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About Greg

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  • Four Letter Airport Code For Weather Obs (Such as KDCA)
  • Location:
    Wilmington, MA

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  1. Pretty constant here with the light flurry activity. At least the atmosphere is saturated and primed but no steady intensity to be found.
  2. Seen a couple of flurries in the flood lights but nothing solid here.
  3. Snowing here at my house in Wilmington, MA, not sticking yet.
  4. Happy Thanksgiving! Hoping this thing in future runs can curl under us and blossom a little bit.
  5. Like I said guys, you want that to pop off the southeast NJ coast, be flatter/ less amped, and then we'll be seeing something more interesting taking shape.
  6. You want the GFS to be slightly flatter than amped like this. Then we'll talk turkey.
  7. Just saw that to. First trace.
  8. I wish I could meet you guys in person. Unfortunately, I have other arrangements for that very day.
  9. Pray that One-Eyed Pig does not stake a claim in late Fall. Although, I personally don't think that will materialize like that.
  10. I always use to say it depends on the specific data sets and range your looking at for averages.
  11. 3.3" Total. Looks nice! 25F
  12. 3.1" Coming down Nicely. 27F
  13. I guess the forecast is depending on a combination of good ratios to make up for the 0.2" - 0.4" of LE predicted.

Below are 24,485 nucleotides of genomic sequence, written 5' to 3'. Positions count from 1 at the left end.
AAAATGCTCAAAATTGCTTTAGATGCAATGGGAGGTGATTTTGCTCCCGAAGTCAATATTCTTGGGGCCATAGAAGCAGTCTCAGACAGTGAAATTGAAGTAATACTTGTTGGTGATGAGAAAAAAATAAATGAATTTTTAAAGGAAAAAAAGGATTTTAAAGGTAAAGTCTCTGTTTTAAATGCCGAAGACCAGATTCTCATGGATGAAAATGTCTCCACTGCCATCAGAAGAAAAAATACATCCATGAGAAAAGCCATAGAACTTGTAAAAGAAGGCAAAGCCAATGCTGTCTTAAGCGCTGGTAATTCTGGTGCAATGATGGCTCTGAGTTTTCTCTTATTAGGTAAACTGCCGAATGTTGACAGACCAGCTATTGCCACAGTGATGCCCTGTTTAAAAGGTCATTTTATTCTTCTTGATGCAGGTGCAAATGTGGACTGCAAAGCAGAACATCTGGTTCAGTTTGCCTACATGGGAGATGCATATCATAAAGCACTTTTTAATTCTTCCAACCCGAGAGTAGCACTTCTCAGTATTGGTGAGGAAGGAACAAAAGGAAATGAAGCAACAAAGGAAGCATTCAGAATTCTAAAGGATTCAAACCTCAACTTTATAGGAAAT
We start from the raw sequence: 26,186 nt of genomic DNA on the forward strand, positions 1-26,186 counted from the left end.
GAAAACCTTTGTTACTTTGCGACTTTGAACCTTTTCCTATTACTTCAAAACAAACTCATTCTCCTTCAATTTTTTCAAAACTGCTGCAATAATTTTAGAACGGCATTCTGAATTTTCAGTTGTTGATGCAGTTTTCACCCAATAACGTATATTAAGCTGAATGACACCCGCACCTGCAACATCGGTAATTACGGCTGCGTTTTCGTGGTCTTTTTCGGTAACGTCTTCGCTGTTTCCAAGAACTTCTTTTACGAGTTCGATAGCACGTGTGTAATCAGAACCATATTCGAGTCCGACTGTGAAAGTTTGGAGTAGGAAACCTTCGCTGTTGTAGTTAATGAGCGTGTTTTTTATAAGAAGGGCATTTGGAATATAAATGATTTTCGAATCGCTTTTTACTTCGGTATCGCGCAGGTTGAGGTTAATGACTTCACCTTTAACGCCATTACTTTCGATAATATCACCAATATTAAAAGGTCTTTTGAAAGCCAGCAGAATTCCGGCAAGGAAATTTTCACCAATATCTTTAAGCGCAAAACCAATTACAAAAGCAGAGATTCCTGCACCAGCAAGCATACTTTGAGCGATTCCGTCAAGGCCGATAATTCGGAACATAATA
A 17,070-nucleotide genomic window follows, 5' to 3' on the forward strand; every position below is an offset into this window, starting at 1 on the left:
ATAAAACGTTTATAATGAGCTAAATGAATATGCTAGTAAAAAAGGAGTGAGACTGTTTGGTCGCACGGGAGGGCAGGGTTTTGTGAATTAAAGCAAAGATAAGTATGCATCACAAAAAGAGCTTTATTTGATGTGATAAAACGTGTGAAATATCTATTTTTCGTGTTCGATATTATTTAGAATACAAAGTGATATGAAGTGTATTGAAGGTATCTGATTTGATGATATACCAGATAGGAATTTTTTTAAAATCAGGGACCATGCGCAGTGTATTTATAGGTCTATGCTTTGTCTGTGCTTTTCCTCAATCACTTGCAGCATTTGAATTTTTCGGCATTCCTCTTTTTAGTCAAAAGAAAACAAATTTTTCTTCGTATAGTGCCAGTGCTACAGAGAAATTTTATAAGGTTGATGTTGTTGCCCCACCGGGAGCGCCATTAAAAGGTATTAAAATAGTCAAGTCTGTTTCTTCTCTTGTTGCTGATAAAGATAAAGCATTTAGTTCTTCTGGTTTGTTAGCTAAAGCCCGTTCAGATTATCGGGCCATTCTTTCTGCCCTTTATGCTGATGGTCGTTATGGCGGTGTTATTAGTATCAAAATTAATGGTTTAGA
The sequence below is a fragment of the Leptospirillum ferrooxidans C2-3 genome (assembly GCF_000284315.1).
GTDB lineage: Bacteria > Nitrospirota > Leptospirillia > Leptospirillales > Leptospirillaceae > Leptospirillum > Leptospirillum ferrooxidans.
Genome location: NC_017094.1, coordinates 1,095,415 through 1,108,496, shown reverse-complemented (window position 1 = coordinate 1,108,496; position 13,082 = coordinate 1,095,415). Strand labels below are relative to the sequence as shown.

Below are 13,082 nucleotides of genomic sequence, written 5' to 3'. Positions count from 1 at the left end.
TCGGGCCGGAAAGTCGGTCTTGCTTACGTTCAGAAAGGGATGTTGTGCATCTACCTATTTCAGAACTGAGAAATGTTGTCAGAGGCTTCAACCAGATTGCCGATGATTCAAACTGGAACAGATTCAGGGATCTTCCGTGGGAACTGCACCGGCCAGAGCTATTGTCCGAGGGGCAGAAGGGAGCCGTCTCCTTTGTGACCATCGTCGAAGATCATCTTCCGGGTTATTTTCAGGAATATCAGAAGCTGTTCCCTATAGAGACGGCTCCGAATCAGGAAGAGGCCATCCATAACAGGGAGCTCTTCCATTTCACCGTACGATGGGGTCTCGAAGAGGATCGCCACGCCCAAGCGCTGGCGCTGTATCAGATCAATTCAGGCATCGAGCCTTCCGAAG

14. If one excludes the GEM/RGEM, storm-total liquid-equivalent precipitation remains rather remarkably consistent across the deterministic and global ensemble guidance at around 0.3-0.4". Other than across Cape Cod and the South Coast where rain may mix in, this would ordinarily only support an Advisory-type snowfall around 3-5" at SLRs of 10 to 13:1. However, both 00z NAM and GFS indicate a zone of 850 mb speed convergence and associated W-E band of 850 mb frontogenetic forcing with some -EPV lifting N/NE from central CT/central RI this afternoon. This should support the development of localized bands of moderate to potentially heavy-intensity snows for a few-hr period near and north of the Mass Pike, coinciding with the PM commute. These bands are supported by 00z HREF 1-hrly snowfall progs, which suggest inch per hour snow rates could be achievable in the winter storm warning area, with low visbys to boot. In addition, WPC runs experimental Snowband Probability graphics which depict the potential for mesoscale snowbands, and a number of members indicate the potential for such bands during the 19-23z timeframe. These are often challenging to pinpoint and it`s not out of the question areas in northern CT and northwest RI could get in on these bands as well; Omega in the snow growth region is also a lot less, which should keep us from seeing the intense snow rates we saw from e.g. Sunday. But, snow amounts were increased around 1-2" inches in the winter storm warning area to around 5-7" (isolated/local higher in persistent steady-state bands), around 3-6" across northern CT, Providence County in RI and up towards Norfolk and the Greater Boston area. Amounts taper further south and east to the 2-4" range for southeast MA into central RI, and generally 1-3" near the South Coast/Cape where rain may mix in at times.
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